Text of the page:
The Globe and Mail’s Neil Reynolds breaks down the foreign aid numbers.
(July 17, 2009) Foreign aid is again in the spotlight after the recent G8 meeting in L’Aquila, Italy. One area that garnered particular attention from the media was the decision by G8 leaders to increase aid to Africa for food security and agricultural development to $20-billion-a 33% increase from the previously promised $15-billion.
Obama’s plan to override Congressional conditions for US funding of World Bank is overwhelmingly rejected by lawmakers
(July 17, 2009) President Obama recently received a harsh lesson from Congress after he decided to openly ignore some of the environmental, labour and transparency regulations attached to funds allocated for the World Bank and IMF. Worse still for the President, the indictment came from both sides of the aisle—with 429-2 voting to negate the recent signing statement.
(July 11, 2009) The Globe and Mail’s Neil Reynolds looks at the pontiff’s examination of foreign aid and charity.
(July 6, 2009) Look at the woman in the photograph on the left and her surrounding carefully. Does she look like someone who has been given help by aid agencies like United States Agency for International Development (USAID), Danish International Development Agency (DANIDA), Canadian International Development Agency (CIDA), Swedish International Development Agency (SIDA), Oxfam, Action Aid, Christian Aid, World Vision, Adventist Development and Relief Agency (ADRA) and JICA?
(July 6, 2009) Protest Letter to the Politicians and Governments in Africa.
(January 30, 2009) As Barack Obama’s presidency takes shape, many analysts are calling for a new approach to foreign aid. Iqbal Z. Quadir wrote an article in the Wall Street Journal calling on the Obama administration to stop pouring billions of dollars into state bureaucracies and instead, promote bottom-up entrepreneurship. This, he argues, would be far more effective in alleviating poverty and supporting democracies in the developing world than traditional forms of foreign aid.
(Jun 28, 2009) A recent article by Witney W. Schneidmanin in Newsweek provides an apt description of Dambisa Moyo’s vision for the African continent.
(June 25, 2009) Dambisa Moyo’s solutions to ineffectual foreign aid have been sneered at, misrepresented, distorted, and attacked outright. Probe International takes it as a sign that Dead Aid has hit the central nervous system of the foreign aid industry. Consequently it can be difficult to separate what Moyo really said from what has been put forth as her words by others in an attempt to vilify her position. Here, Probe International attempts to set the record straight with a side-by-side comparison of what Moyo actually said versus what her critics claim she said.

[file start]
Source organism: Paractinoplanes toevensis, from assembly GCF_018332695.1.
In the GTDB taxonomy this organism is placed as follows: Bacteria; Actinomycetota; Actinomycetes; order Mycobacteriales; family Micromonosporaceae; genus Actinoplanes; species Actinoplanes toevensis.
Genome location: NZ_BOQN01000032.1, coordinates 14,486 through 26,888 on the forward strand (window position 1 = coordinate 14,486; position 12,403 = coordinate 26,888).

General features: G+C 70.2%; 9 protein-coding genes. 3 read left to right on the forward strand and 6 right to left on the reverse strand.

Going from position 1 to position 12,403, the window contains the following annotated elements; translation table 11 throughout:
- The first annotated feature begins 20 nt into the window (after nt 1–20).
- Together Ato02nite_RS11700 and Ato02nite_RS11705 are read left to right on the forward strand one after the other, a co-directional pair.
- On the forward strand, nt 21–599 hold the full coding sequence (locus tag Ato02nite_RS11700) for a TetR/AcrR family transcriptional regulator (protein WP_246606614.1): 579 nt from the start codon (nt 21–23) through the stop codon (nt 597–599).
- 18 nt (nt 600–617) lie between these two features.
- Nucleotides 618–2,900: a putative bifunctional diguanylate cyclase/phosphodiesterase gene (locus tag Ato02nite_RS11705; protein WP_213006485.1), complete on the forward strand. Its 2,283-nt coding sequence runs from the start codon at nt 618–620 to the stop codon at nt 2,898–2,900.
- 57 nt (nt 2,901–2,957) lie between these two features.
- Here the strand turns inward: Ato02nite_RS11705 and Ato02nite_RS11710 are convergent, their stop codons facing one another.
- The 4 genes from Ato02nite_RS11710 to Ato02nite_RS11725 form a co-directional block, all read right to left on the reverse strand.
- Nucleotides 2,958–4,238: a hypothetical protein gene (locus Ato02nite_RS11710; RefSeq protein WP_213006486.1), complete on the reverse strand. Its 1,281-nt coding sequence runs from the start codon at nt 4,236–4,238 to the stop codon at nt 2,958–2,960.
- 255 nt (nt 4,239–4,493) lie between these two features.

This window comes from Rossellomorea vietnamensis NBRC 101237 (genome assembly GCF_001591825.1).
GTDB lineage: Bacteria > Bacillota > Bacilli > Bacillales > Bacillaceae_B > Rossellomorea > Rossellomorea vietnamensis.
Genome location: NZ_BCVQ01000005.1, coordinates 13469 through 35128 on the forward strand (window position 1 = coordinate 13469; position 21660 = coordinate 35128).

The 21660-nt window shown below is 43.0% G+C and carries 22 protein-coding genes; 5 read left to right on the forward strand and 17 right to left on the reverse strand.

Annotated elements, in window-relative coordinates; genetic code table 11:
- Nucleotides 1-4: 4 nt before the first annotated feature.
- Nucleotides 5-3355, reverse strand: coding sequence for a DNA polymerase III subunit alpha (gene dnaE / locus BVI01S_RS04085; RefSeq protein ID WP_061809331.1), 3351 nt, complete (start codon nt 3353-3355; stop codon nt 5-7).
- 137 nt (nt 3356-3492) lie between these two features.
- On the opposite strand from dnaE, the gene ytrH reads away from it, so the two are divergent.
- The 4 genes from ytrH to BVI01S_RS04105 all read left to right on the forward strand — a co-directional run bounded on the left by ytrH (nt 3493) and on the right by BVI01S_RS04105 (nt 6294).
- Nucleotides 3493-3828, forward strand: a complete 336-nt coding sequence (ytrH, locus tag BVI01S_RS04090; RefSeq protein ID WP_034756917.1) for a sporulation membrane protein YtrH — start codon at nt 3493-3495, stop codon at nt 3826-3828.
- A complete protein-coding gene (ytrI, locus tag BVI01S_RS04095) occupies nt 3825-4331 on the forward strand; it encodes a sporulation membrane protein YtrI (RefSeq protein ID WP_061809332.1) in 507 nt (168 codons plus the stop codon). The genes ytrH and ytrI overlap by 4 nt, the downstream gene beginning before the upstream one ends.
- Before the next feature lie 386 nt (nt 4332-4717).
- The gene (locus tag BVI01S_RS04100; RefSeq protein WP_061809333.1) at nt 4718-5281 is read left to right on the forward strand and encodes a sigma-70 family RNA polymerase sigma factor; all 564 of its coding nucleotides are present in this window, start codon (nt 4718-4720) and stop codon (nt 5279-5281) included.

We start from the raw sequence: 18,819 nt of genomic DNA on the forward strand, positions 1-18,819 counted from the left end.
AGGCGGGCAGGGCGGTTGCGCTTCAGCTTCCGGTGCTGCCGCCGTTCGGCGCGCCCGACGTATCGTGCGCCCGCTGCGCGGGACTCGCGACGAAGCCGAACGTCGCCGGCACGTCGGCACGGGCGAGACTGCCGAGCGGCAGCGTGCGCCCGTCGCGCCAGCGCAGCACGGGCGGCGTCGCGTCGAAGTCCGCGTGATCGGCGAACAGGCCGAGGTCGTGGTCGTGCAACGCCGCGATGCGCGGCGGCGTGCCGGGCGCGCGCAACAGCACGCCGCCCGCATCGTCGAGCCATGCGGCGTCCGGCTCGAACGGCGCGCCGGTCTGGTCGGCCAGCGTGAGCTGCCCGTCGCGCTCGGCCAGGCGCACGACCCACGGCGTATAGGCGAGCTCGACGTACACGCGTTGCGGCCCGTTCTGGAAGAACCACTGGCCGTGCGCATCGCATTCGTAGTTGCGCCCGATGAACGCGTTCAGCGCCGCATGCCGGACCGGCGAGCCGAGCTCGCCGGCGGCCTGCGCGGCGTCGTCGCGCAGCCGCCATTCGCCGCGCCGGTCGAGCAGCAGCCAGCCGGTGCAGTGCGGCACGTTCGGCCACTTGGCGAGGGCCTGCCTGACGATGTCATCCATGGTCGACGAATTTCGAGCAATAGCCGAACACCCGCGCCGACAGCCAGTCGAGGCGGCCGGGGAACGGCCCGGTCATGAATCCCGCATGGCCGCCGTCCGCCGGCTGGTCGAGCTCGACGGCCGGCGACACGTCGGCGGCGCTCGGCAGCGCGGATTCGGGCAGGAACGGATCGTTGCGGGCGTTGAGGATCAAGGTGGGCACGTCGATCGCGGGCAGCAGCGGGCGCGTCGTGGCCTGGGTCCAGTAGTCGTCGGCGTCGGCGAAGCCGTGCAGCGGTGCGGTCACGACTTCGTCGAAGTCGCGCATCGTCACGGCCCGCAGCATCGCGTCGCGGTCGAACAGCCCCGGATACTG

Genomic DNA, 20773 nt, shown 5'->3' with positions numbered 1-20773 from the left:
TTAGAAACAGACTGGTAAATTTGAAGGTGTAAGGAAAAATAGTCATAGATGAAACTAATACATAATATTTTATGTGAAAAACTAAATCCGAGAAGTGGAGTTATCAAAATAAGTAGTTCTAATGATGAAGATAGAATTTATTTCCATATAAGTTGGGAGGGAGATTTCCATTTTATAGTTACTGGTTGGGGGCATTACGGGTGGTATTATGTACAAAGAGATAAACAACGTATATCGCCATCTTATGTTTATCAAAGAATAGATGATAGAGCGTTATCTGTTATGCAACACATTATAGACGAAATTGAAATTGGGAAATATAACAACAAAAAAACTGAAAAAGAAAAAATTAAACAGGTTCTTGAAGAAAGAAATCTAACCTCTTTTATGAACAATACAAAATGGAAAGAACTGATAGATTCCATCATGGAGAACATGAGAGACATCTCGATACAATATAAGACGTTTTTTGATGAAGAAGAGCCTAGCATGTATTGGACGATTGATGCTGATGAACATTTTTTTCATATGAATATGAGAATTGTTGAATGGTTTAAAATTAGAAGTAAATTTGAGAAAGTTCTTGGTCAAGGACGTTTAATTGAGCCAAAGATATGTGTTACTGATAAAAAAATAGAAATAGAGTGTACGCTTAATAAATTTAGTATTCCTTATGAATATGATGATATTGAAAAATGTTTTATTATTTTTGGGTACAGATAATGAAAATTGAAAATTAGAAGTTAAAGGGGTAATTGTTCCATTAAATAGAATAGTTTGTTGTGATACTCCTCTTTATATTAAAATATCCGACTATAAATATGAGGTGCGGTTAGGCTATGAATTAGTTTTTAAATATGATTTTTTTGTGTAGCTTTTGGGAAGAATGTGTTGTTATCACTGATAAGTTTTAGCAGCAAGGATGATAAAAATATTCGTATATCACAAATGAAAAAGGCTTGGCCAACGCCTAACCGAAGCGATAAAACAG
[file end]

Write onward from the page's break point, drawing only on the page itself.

(June 24, 2009) After receiving loans from the World Bank last year, a recent report by Transparency International(TI) says Kenya’s water sector is riddled with corruption and inefficiencies—an allegation that the government seems to admit.
(June 23, 2009) In the wake of Dambisa Moyo’s recent book, “Dead Aid: Why Aid is Not Working and How There is A Better Way for Africa”, the debate surrounding aid to African countries has, again, taken center stage.
(June 15, 2009) As the economic crisis continues to work its way through the global economic system, the World Bank is using the slowdown as an opportunity to increase lending to the developing world. According to the bank’s president, Robert Zoellick, the bank will increase its lending by $100 billion over the next three years. In 2009 alone, the bank plans to triple its lending from $13.5-billion to $35-billion.
(June 5, 2009) Helped by emergence of foreign aid heavyweights, Canada’s mainstream media is taking note of the country’s foreign aid policies.
(June 2, 2009) The recent debate about aid sparked by Dambisa Moyo’s book, Dead Aid, has polarised the development community. I have long argued that it is investment and good governance, not aid, which will solve Africa’s problems, although effective aid has an important role to play in the quest for sustainable economic growth and poverty reduction. Ms Moyo suggests that government bonds can take the place of development assistance. This is unrealistic.
Few people dare to take on the likes of Bob Geldof on the issue of development and aid to Africa — but Dambisa Moyo, who joined the board of the brewing giant SABMiller on Monday, has done just that.